Climate Change as a Moral Issue for the World (2)
In a previous article, the six psychological challenges climate change poses to the human moral judgment system were discussed in the light of the question: Why does climate change fail to push our buttons as moral beings?
A study from Nature Climate Change attempts to shed light on why humanity as moral (and emotional, Grist’s David Roberts adds) beings do not perceive climate change as a moral wrong of our time that needs to be righted.
The reasons include the cognitive and abstract nature of climate change as well as humans’ preference for unreasonable optimism while avoiding unpleasant admission of guilt. The researchers who conducted the study gave six psychological strategies to counter these challenges. These are suggestions on how to strengthen recognition of climate change as a moral issue:
- Use existing moral values
- Burdens versus benefits
- Emotional carrots, not sticks
- Be wary of extrinsic motivators
- Expand group identity
- Highlight positive social norms
The first strategy is a good starting point, as existing moral values toward nature and the environment are observed to be entrenched across cultures. A study featured in Science Daily discussed how certain cultural values in some cultures seem to predispose people toward sustainability-oriented behavior. If people can recognize that sustainability needs to be prioritized over short-term gains, the same can be hoped for climate change as a moral issue as well. This is important ground to cover for both goals (prioritizing sustainability, recognition of climate change as a moral imperative) to be achieved.
The strategy “burdens over benefits” seems to merely aim toward making people “own up” their responsibility over their contribution to the problem, and perhaps their guilt. This might not work well for some people, but its goal remains the same: recognize climate change as an imperative. The third suggested strategy can be related to the first, as people tend to have emotional attachment to the things they value. The fourth strategy reinforces the previous one, in that the best way to motivate people is not to tempt them through external rewards, but through leading them to have an internal drive to achieve the set goal. All good teachers know this; all good leaders as well. External rewards, no matter how glamorous, can only go so far and rarely motivate a person’s long term efforts.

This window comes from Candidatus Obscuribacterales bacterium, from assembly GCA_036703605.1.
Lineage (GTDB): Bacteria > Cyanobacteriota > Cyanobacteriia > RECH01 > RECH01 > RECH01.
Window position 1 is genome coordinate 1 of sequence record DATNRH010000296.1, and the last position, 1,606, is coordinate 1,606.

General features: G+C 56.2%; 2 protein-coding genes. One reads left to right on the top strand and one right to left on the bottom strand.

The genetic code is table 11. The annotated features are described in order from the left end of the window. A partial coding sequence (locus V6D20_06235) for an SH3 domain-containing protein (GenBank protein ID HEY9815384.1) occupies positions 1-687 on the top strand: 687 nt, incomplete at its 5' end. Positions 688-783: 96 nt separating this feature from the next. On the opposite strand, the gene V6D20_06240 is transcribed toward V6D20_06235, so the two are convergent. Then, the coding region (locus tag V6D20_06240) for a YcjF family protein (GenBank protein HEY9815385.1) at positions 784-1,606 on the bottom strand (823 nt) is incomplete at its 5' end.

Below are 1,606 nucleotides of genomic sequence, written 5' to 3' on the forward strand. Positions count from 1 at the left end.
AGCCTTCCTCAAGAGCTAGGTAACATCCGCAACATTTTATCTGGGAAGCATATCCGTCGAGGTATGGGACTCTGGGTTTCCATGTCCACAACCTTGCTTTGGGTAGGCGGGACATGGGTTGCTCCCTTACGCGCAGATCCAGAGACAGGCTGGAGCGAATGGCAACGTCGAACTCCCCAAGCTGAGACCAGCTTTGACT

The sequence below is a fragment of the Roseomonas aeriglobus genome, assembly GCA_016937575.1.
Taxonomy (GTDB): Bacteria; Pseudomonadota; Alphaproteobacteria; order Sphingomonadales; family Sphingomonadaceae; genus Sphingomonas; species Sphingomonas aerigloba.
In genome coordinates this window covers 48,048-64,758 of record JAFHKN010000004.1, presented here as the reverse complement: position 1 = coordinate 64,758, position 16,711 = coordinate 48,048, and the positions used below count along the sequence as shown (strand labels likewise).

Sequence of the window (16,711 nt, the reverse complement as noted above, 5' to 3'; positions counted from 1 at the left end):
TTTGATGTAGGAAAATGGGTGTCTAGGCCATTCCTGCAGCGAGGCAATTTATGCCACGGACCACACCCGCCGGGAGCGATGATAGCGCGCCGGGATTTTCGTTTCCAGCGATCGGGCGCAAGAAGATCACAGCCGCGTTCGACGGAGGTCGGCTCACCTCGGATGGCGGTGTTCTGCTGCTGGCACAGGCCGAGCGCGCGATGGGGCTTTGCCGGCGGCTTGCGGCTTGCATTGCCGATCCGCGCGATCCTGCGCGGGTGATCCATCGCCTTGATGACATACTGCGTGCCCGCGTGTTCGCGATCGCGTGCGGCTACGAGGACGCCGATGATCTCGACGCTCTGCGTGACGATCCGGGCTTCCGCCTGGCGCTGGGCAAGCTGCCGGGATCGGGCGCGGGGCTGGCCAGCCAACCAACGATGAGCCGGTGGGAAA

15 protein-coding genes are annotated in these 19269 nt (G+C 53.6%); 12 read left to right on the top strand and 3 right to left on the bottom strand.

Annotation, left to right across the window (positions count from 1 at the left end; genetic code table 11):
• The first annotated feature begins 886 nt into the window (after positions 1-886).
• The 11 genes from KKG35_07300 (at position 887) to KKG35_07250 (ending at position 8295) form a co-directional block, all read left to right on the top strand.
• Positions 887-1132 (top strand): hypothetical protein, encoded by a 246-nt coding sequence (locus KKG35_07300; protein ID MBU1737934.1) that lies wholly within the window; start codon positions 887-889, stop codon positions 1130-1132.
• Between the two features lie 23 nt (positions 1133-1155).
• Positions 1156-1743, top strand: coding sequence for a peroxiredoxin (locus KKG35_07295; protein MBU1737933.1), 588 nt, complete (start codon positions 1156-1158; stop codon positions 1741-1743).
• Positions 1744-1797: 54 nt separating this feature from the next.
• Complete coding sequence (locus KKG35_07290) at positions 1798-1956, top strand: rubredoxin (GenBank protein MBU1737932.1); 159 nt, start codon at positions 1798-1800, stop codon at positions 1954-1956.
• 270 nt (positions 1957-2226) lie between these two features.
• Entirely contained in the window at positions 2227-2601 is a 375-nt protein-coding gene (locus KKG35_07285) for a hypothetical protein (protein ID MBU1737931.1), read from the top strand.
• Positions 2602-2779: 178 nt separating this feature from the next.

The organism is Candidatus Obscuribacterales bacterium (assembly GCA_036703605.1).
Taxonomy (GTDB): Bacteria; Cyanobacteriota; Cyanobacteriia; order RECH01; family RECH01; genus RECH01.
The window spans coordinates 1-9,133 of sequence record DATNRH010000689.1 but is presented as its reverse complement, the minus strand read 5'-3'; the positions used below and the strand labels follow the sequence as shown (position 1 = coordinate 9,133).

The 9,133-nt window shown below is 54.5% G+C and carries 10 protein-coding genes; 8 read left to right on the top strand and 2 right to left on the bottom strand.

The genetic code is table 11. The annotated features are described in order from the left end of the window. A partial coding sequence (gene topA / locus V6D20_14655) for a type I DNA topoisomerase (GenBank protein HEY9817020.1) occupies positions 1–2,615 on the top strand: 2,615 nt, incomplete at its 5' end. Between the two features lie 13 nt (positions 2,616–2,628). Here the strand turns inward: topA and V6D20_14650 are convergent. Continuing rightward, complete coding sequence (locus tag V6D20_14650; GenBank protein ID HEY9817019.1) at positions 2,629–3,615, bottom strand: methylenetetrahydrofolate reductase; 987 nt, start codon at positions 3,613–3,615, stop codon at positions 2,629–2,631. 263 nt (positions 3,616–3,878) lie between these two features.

The last two psychological strategies can be firmly established only if the previous ones have been laid down. Recognizing climate change as a moral judgment issue does not happen in a group setting; an individual must make the decision himself and recognize it. Climate change as an imperative, however, is too big for any one person. Once it has been recognized, the natural development of individual awareness is to communicate it to a larger whole of which the individual himself is a part of. With climate change being a global phenomenon, expansion of group identity (once individual recognition has occurred) and emphasis of positive social norms is not very far.
While all this sounds complicated, it is not. As intellectual beings, humans have the power to understand their world and what is happening in it very clearly; it is only when we become humans, with all our defenses and denials thrown in, that things can be a little complicated. It seems that for most of us, understanding climate change as a subject is easy; but recognizing it as a reality is not.
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